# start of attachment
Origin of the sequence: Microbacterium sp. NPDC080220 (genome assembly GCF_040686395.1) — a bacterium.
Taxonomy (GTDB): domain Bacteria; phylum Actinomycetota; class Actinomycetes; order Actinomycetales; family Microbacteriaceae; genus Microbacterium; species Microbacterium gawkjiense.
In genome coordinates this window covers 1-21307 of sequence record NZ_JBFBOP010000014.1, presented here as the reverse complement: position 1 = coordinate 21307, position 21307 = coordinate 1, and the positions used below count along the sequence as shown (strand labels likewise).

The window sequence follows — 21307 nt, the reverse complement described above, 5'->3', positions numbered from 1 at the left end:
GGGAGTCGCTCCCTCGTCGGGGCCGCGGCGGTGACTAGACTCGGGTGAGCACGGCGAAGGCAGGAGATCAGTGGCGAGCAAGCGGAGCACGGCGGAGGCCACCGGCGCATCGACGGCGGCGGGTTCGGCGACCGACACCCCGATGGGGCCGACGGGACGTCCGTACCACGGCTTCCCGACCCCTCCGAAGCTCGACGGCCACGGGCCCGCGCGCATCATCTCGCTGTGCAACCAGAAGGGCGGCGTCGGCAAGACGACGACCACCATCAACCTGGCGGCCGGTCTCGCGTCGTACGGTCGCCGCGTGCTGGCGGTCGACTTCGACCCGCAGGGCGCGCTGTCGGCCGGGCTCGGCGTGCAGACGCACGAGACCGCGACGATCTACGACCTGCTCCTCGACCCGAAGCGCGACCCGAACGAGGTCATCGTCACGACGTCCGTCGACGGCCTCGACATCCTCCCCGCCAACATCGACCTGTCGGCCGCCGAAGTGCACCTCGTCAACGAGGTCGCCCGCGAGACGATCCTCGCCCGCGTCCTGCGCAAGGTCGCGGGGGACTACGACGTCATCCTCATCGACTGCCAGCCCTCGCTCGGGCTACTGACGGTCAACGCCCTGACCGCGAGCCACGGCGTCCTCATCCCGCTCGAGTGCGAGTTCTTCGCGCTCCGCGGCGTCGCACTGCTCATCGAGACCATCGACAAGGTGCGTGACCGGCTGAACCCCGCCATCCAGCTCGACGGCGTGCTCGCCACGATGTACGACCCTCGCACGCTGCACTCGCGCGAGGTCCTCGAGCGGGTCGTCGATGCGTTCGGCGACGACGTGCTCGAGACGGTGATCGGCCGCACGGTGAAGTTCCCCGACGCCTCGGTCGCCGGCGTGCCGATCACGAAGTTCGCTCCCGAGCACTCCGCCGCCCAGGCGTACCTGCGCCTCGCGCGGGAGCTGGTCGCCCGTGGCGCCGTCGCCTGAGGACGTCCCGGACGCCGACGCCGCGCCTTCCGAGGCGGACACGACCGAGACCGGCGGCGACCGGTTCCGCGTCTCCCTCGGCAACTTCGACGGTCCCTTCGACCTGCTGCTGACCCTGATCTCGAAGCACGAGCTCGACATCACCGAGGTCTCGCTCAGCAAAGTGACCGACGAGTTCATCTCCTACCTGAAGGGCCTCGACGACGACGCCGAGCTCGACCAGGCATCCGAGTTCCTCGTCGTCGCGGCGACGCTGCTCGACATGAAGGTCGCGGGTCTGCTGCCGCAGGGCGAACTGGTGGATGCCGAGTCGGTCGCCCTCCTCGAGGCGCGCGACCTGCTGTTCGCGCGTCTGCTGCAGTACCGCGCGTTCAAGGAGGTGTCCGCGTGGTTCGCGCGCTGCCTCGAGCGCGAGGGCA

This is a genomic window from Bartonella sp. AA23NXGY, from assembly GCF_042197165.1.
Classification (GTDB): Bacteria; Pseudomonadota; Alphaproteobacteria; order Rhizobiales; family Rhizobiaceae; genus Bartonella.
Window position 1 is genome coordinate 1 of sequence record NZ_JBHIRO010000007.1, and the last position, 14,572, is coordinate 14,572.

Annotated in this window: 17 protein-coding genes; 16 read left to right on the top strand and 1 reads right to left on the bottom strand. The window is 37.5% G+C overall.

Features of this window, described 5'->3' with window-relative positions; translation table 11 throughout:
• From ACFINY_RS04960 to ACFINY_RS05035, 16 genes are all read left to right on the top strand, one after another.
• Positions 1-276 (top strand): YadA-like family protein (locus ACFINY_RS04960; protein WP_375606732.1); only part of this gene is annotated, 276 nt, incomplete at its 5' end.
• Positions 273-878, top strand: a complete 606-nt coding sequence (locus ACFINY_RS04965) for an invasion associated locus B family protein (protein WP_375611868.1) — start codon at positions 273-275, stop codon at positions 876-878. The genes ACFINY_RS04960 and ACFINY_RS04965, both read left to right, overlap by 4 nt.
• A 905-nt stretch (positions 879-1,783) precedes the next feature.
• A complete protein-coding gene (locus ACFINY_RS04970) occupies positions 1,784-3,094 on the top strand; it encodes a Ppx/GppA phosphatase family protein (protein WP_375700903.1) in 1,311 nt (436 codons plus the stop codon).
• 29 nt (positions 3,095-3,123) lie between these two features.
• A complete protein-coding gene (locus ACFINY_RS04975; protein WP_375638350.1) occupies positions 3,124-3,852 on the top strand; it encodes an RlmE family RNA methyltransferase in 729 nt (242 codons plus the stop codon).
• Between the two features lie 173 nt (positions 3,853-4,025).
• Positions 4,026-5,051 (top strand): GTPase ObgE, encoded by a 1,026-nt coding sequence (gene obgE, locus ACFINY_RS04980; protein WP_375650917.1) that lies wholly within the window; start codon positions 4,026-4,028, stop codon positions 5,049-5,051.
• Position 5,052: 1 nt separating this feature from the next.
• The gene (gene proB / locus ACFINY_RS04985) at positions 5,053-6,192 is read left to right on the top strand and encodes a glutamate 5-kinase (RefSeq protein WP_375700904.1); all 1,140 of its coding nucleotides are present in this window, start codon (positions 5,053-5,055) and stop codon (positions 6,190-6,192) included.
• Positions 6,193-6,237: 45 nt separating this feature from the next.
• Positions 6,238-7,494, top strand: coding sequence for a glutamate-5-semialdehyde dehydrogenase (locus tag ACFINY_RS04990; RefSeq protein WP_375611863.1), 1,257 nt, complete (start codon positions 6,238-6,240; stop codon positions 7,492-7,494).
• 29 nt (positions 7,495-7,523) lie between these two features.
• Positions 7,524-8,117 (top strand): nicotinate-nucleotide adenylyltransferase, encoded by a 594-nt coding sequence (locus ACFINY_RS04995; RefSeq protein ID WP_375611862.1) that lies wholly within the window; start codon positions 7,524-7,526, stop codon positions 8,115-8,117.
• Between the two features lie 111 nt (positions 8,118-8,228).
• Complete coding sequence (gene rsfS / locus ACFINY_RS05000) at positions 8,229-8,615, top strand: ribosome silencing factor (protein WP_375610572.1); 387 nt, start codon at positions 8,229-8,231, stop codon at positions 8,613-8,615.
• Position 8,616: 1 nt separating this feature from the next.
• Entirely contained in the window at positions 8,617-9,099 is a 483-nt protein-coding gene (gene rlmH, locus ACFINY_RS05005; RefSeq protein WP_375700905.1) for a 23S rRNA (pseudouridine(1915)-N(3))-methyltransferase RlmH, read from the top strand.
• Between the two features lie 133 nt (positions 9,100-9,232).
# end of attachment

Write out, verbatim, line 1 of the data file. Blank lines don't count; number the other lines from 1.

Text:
Origin of the sequence: Microbacterium sp. NPDC080220 (genome assembly GCF_040686395.1) — a bacterium.